Pecan crop looks stronger, more uniform than in recent years
- Writer: Adam Russell, 903-834-6191, firstname.lastname@example.org
- Contact: Monte Nesbitt,979-862-1218, email@example.com
COLLEGE STATION – The Texas pecan crop looks heavy, and amid good growing conditions and few disease and pest problems, growers are being urged to thin the crop later this summer to avoid a harvest of poor-quality nuts, said a Texas A&M AgriLife Extension Service expert.
Monte Nesbitt, AgriLife Extension horticulturist, College Station, said indicators suggest a stronger, more uniform crop than in the last several years.
In the last decade, Texas has produced 60 million pounds twice, in 2009 and 2014, and 70 million once in 2010, he said. In five other years in that timeframe, Texas produced 28 million to 39 million pounds.
With commercial producers in all of the major production areas reporting good growing conditions and fewer disease and pest issues, Nesbitt said the crop could be closer to 70 million pounds this year.
“Texas is capable of producing 100 million pounds if everything were to go perfect, but we never seem to get there because of drought or pests, or one region will do poorly because of too few chill hours or a spring frost or any number of odd scenarios,” he said. “This year everything appears to be lining up to put us back on track for the 70 million-pound production level.”
The highest production year recorded for the state was 1979, when Texas’ pecan harvest totaled 91 million pounds, he said. Native pecan production alone amounted to 70 million pounds.
Nesbitt said Texas shifted in the 1980s from an industry dominated by native trees to one that began to be defined more by its improved pecans grown in planted orchards.
“The interest in natives followed decades of low market prices for the smaller, harder-shelled version of pecans,” he said. “With a stable and steadily growing improved pecan industry in place, if interest in natives were to be significantly rekindled, Texas could reach that 100-million-pound mark, if not more.”
It’s still early in the Texas pecan crop’s progress, Nesbitt said, but growers have passed the natural nut drop period and the first generation of pecan nut casebearer, a crop-destroying insect, with a large crop still in place.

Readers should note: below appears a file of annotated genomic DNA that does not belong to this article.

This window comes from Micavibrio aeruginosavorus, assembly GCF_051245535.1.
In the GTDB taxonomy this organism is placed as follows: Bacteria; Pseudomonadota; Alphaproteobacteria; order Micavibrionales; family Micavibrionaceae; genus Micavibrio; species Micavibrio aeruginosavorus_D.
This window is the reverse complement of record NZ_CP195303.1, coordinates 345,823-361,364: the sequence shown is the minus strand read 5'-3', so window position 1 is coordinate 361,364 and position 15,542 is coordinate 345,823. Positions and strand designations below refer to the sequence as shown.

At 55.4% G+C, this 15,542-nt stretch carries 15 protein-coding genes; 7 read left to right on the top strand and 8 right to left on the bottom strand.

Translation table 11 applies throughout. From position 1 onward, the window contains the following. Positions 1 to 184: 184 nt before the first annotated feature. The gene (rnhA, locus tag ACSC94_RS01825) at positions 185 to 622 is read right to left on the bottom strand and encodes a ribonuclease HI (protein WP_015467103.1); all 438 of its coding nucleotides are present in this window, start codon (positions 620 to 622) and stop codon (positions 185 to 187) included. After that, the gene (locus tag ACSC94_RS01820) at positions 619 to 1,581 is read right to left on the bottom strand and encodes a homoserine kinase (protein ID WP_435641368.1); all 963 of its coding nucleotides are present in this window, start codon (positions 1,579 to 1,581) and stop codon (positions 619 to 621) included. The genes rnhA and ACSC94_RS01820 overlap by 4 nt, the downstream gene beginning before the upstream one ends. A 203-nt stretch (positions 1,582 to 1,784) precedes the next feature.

Growers will now be watching for pecan scab, a rain-driven fungal disease and a second round of pecan nut casebearer, but also should be considering what heavy outputs can do to pecan quality and trees, he said.
Pecan nut casebearer can make a significant dent in production, ruining up to half or more in any one location, without well-timed preventative sprays, Nesbitt said. In a year like this, he said that might not be a bad thing, because it naturally thins the crop. If on the other hand growers go for maximum crop protection against casebearer, they are faced with doing some work with a trunk shaker.
“It’s hard to convince growers to think about thinning the crop after they’ve experienced a few bad years, but over-cropping stress is real,” he said. “Heavy crops increase nutrient and water demands and can lead to poor kernel fill and a series of problems.”
Nesbitt recommends making careful observations of the percentage of fruiting branches with nuts on them. Trees bearing 80 percent or higher should be thinned down to 50-60 percent in late July to early August with the same shaker they use at harvest.
“It’s a finesse job to not over-thin, but research has shown higher kernel quality, better prices and better return crop next year,” he said.
Crop management, from pest and disease control to irrigation and thinning, are standard practices on most commercial orchards in major production areas. West Texas, from Fort Stockton to El Paso, continues to be the top pecan-producing area in the state, with other areas like Central Texas, East Texas and the Wintergarden area all contributing to the overall crop.